The world's dominant Internet backbone just got a lot more dominant. Should we worry?
Level 3 already runs the single most important part of the Internet. Of the 36,878 autonomous networks that collectively make up the global Internet, Level 3 (LVLT) is by far the largest and most interconnected. Buying Global Crossing (GLBC), which by most measures is now the global Internet's third largest part, in a $3 billion deal will only cement that position.
The MOREScott Woolley - Apr 11, 2011 5:14 PM ET
As John Chambers rebuilds Cisco, enterprise video conferencing is probably one business he won't have to muck with. Now, about Umi...
FORTUNE -- Over the past few years, networking giant Cisco Systems (CSCO) has aggressively entered markets as diverse as camcorders, set-top boxes and videoconferencing tools. The result? A company that many say has lost its focus. That's partly why, earlier this week, CEO John Chambers sent out a company-wide memo MOREMichal Lev-Ram, writer - Apr 7, 2011 3:31 PM ET
Kleiner Perkins' Green guru believes on a household level, green power needs to recharge advanced batteries rather than plug right into the fuse-box.
FORTUNE -- Having helped both create the Java programming language and co-found Sun Microsystems, Bill Joy is best known as a technologist and entrepreneur. He hopes to add environmentalist to that list.
As a partner at leading venture capital firm Kleiner Perkins, Joy is devoting much of his time to MOREScott Woolley - Apr 6, 2011 6:03 PM ET
Steve Ballmer's slavish devotion to Windows and Office has made them cash cows, but some say revenues have come at the expense of innovation.
By Gary Rivlin, contributor
FORTUNE -- What's the matter with Microsoft? After spending weeks tracking down and talking with a long list of former Microsoft (MSFT) employees, many of them veterans with fifteen or more years with the company, the question is how long do you have to MOREMar 31, 2011 10:47 AM ET
Just as Steve Jobs touted at the iPad 2 launch, tablet computing is pervading every corner of our lives--even the doctor's office
Like its predecessor, the iPad 2 wasn't built specifically for enterprise customers. But that doesn't mean you won't find tablets in the office. Or in the operating room.
The health care industry in particular seems to have taken a liking to the iPad. Tablets are relatively easy to tote in MOREMichal Lev-Ram, writer - Mar 4, 2011 11:39 AM ET
Architect Yick Kai Chan once mapped out schools and banks. Now, Chan uses his skills for Zynga, to build CityVille's virtual communities one twee building at a time.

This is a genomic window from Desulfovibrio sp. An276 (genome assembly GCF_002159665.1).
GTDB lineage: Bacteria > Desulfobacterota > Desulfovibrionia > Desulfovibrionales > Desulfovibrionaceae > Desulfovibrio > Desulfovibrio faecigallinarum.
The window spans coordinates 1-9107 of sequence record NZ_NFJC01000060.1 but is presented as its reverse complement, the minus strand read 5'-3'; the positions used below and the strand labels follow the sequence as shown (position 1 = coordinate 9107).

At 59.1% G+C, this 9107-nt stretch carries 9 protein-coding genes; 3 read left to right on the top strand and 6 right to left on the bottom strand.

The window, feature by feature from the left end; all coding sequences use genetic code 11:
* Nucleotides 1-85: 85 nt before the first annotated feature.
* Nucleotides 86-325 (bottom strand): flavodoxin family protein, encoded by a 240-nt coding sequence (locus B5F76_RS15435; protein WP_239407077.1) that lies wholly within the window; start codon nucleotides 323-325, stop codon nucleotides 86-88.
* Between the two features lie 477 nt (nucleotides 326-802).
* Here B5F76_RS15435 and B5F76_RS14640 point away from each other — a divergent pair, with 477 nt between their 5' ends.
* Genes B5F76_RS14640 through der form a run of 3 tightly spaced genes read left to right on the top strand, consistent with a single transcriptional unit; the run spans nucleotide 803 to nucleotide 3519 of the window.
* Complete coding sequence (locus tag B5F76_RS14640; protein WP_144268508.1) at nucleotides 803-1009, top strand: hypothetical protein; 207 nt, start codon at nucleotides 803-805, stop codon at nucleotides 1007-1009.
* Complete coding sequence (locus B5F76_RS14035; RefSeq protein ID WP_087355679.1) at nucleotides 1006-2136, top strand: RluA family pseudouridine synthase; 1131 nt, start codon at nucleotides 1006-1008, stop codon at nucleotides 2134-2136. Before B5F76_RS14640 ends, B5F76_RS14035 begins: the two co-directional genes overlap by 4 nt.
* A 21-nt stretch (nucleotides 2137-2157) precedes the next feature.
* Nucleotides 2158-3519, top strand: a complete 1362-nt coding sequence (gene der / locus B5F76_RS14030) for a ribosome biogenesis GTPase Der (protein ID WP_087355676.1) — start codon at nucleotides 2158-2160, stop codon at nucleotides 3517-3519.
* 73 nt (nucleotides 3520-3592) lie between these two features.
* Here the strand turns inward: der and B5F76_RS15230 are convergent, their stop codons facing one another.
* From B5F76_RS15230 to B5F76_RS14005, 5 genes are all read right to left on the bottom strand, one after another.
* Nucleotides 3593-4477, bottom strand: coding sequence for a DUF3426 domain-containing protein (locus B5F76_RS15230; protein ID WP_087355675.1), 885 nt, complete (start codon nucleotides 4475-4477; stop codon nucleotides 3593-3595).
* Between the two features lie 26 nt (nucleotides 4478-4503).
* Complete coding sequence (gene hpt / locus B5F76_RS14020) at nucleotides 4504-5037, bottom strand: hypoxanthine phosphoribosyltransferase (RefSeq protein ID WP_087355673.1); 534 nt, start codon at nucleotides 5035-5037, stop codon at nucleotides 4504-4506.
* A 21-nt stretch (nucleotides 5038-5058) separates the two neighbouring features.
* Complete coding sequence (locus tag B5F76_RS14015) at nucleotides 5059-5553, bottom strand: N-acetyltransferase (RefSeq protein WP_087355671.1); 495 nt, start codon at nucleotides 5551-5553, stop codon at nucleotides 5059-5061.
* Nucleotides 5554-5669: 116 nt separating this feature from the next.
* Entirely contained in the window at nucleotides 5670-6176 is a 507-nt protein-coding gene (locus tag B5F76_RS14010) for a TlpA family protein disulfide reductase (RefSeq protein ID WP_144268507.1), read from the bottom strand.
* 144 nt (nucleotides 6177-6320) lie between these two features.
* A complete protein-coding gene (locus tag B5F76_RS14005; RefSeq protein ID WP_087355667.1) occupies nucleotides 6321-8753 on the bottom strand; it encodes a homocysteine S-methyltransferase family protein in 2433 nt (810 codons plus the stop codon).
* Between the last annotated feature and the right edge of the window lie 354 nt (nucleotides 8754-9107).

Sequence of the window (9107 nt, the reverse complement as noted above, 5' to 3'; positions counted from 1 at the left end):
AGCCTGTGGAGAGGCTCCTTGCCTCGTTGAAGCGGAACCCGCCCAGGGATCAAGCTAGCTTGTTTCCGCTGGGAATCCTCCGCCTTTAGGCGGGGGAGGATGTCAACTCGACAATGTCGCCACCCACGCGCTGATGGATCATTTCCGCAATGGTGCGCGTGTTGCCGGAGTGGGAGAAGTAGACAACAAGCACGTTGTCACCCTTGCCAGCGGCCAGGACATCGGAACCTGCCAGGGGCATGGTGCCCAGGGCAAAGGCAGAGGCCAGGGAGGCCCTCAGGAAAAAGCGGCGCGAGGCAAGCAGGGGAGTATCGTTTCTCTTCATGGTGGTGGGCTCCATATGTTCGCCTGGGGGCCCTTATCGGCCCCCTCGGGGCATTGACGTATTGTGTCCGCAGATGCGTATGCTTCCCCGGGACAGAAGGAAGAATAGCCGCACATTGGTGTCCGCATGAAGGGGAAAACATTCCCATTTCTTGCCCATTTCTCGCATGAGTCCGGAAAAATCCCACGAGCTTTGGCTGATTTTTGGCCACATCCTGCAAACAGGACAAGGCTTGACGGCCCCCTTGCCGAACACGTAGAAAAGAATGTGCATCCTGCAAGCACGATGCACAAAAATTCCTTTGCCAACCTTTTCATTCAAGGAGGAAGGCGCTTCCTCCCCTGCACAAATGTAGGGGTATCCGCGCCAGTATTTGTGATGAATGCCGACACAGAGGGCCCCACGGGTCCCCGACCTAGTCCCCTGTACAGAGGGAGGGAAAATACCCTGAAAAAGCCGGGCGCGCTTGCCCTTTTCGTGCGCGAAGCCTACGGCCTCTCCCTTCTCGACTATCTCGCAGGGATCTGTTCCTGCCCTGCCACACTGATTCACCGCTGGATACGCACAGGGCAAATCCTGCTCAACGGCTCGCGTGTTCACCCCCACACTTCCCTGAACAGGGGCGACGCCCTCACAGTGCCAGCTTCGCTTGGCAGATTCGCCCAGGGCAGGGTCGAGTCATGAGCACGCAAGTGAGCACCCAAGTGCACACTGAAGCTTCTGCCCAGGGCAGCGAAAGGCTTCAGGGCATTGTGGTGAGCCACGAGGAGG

CityVille isn't just another city simulation game. As its 95 million monthly active users will attest, Zynga's latest ridiculously successful product for Facebook isn't just a hodge-podge of caricatured buildings or bobble-headed locals with emoticon bubbles -- it's an incubator for a self-sustaining MOREJP Mangalindan, Writer - Feb 28, 2011 1:17 PM ET
In California, open government collaboration saved $56 million on the state's website redesign project. The lessons learned there could ripple savings across every department -- and every state.
By John F. Moore, contributor
One thing about open government is that there's always more to learn. Carolyn Lawson, Director of eService, Technology Services Governance Division, in California, helped me learn a great deal about how open government efforts were creating jobs in the MOREDec 10, 2010 5:23 PM ET
C-level positions don't get created overnight. So what is it about the cloud computing revolution that merits a seat in the executive suite?
The cloud: A once, well, hazy term that describes the increasingly vast array of software, applications, and data storage tools that live not on users' home PCs but on the Internet, is taking form. Cloud computing, as tech companies would have us understand it, encompasses all kinds of MOREShelley DuBois, writer-reporter - Dec 6, 2010 1:21 PM ET
Every day, the Fortune staff spends hours poring over tech stories, posts, and reviews from all over the Web to keep tabs on the companies that matter. We've assembled the day's most newsworthy bits below.
"I never thought I was a very good manager. I mean I am decent, but I want to go back to what I am good at, which is looking for opportunities to grow the business. Greg [Blatt] MOREJP Mangalindan, Writer - Dec 3, 2010 6:00 AM ET
A close look at Direct Commerce Academy, the tiny, secretive company that generates so much spam on Facebook-comment enabled websites like Fortune.com.
By Daniel Roberts, reporter
You may have noticed certain spam comments repeatedly showing up on Fortune.com – they're hard to miss, appearing mere seconds after the editors here publish an article. The comments are almost identical each time:Nov 19, 2010 1:26 PM ET
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